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The So-Called Eighth Stromateus by Clement of Alexandria

Early Christian reception of Greek scientific methodology

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Matyáš Havrda

The so-called eighth Stromateus (‘liber logicus’) by Clement of Alexandria (d. before 221 C.E.) is an understudied source for ancient philosophy, particularly the tradition of the Aristotelian methodology of science, scepticism, and the theories of causation. A series of capitula dealing with inquiry and demonstration, it bears but few traces of Christian interests.

In this volume, Matyáš Havrda provides a new edition, translation, and lemmatic commentary of the text. The vexing question of the origin of this material and its place within Clement’s oeuvre is also addressed. Defending the view of ‘liber logicus’ as a collection of excerpts made or adopted by Clement for his own (apologetic and exegetical) use, Havrda argues that its source could be Galen’s lost treatise On Demonstration.

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Johann Christoph Bürgel

Edited by Fabian Käs

Das vorliegende Buch widmet sich den Lebensumständen und der Berufsethik der arabischen Ärzte des Mittelalters. Auf der Grundlage zahlreicher biographischer, protreptischer, deontologischer und isagogischer Schriften untersucht Bürgel verschiedenste Aspekte der medizinischen Ausbildung, der Berufsausübung und der Rolle von Ärzten in der islamischen Gesellschaft. Besonderes Augenmerk gilt dabei der Bewahrung und Weiterentwicklung der antiken griechischen Berufsethik. Ein weiterer Schwerpunkt liegt auf den Wechselbeziehungen zwischen wissenschaftlicher Medizin und islamischer Religion.

The present book investigates conditions of life and professional ethics of the Arab physicians in the Middle Ages. Based on a multitude of biographical, protreptic, deontological, and isagogic texts, Bürgel analyzes diverse aspects of medical education, professional conduct, and the role of doctors in Islamicate societies. Special attention is given to the survival and further development of ancient Greek professional ethics. Another focus is on the interrelations between scientific medicine and Islamic religion.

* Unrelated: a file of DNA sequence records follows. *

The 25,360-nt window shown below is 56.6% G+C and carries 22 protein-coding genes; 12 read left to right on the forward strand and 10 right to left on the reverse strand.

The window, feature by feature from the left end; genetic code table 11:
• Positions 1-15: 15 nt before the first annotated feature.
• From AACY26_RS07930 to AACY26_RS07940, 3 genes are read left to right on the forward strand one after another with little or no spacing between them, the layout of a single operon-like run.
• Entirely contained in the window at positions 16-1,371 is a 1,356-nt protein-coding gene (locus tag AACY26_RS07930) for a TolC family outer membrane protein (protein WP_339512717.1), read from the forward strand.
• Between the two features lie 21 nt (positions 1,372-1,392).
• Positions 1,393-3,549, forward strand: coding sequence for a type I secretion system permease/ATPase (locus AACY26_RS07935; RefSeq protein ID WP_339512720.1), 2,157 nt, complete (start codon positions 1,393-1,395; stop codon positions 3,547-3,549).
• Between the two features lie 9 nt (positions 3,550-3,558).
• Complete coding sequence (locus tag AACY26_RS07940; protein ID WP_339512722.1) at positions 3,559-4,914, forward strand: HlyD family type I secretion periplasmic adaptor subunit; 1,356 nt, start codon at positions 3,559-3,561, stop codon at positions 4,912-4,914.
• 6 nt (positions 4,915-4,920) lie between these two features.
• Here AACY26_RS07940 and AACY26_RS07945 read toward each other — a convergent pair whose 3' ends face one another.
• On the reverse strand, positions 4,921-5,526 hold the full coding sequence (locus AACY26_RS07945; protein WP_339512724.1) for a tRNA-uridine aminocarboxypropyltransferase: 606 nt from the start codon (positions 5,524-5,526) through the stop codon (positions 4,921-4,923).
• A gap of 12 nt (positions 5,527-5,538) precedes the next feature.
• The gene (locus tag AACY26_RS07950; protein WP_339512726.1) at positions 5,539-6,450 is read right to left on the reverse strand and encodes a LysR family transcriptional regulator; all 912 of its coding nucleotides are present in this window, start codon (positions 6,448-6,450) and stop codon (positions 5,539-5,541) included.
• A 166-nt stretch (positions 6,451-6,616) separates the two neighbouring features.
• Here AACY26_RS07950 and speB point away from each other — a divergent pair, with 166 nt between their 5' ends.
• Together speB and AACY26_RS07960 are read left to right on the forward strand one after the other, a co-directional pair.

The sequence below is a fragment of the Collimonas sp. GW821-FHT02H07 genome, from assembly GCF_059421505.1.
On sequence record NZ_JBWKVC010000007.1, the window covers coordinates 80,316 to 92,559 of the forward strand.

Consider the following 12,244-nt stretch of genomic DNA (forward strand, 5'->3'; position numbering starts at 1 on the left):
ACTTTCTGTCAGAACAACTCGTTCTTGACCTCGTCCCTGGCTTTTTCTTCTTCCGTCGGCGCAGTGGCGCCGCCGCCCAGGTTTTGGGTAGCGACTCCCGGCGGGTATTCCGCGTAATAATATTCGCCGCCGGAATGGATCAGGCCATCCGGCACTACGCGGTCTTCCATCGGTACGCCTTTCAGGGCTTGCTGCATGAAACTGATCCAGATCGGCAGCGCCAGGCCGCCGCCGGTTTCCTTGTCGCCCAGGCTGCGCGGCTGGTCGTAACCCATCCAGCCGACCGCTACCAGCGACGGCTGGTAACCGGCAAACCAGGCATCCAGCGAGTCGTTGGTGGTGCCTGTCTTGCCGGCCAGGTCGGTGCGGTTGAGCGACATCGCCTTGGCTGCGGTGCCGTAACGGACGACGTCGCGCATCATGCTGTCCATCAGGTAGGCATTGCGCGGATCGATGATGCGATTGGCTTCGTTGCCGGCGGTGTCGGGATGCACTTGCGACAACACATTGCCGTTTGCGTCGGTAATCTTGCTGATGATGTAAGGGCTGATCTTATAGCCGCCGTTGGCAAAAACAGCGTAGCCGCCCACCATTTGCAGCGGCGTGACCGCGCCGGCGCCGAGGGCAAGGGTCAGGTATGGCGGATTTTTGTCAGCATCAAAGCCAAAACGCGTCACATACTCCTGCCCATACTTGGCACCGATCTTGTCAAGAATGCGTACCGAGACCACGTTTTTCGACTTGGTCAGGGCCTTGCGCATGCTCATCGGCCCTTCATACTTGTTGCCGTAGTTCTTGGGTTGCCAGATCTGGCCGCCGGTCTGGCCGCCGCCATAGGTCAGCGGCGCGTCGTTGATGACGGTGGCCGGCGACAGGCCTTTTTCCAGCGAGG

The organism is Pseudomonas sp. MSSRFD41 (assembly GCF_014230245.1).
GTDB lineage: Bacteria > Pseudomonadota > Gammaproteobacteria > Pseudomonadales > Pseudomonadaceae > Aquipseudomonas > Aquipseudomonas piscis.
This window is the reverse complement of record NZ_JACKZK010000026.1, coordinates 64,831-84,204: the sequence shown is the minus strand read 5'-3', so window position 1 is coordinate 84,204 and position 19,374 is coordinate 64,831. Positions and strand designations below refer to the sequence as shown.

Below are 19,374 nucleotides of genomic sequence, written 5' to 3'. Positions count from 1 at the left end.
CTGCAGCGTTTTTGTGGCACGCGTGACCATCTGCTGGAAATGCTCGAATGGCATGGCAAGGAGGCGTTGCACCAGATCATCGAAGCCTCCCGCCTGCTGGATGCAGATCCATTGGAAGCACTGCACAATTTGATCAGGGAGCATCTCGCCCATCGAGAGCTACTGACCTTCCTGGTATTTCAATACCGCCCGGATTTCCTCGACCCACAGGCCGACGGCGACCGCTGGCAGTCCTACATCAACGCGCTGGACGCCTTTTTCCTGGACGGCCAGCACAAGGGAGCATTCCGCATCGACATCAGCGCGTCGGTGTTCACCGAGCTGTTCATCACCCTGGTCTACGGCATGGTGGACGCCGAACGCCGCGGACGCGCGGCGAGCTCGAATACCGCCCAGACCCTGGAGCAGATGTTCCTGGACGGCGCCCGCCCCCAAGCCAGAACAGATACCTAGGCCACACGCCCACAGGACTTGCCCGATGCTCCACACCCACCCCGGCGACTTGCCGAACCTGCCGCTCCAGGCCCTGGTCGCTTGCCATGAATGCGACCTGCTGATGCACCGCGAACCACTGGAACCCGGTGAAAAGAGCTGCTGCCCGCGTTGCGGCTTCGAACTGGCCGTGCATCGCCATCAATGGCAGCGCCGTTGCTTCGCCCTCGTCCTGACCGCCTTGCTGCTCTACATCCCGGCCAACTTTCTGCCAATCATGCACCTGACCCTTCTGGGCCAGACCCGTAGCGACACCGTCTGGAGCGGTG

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Edited by William V. Harris

The history of healthcare in the classical world suffers from notable neglect in one crucial area. While scholars have intensively studied both the rationalistic medicine that is conveyed in the canonical texts and also the ‘temple medicine’ of Asclepius and other gods, they have largely neglected to study popular medicine in a systematic fashion. This volume, which for the most part is the fruit of a conference held at Columbia University in 2014, aims to help correct this imbalance. Using the full range of available evidence - archaeological, epigraphical and papyrological, as well as the literary texts - the international cast of contributors hopes to show what real people in Antiquity actually did when they tried to avert illness or cure it.

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Sami Aydin

The physician and commentator Sergius of Reshaina (d. 536) composed two related texts in Syriac about the philosophy of Aristotle, chiefly dealing with themes discussed by Aristotle in his Categories, but also with his teaching on space as found in the Physics. This book presents a critical edition and English translation of the shorter of these texts. A survey of Sergius’ life and works is given in the introduction and the intellectual context of his education in Alexandria is outlined, with focus on the medical and philosophical curricula of the Alexandrian school. Sergius’ line of thought is clarified and his text is compared to Greek commentaries on the Categories that also present the teaching of his Neoplatonist master Ammonius Hermeiou.

Ancient Concepts of the Hippocratic

Papers Presented at the XIIIth International Hippocrates Colloquium, Austin, Texas, August 2008 

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Edited by Lesley Dean-Jones and Ralph M. Rosen

In Ancient Concepts of the Hippocratic, Lesley Dean-Jones and Ralph Rosen have gathered 19 international authorities in ancient medicine to identify commonalities among the treatises of the Hippocratic Corpus which led scholars of antiquity to group them under the single name of Hippocrates. Most recent scholarship has drawn attention to the divergences between individual treatises and groups of treatises, emphasizing the agonistic facet of the ancient medical profession. In contrast, in this volume contributors look to find points of agreement between the writings that go beyond claims of rationality. Topics considered include ontological claims about the discipline of medicine itself, the view of the patient as a perceiving unity, theories on the function of glands and the importance of regimen.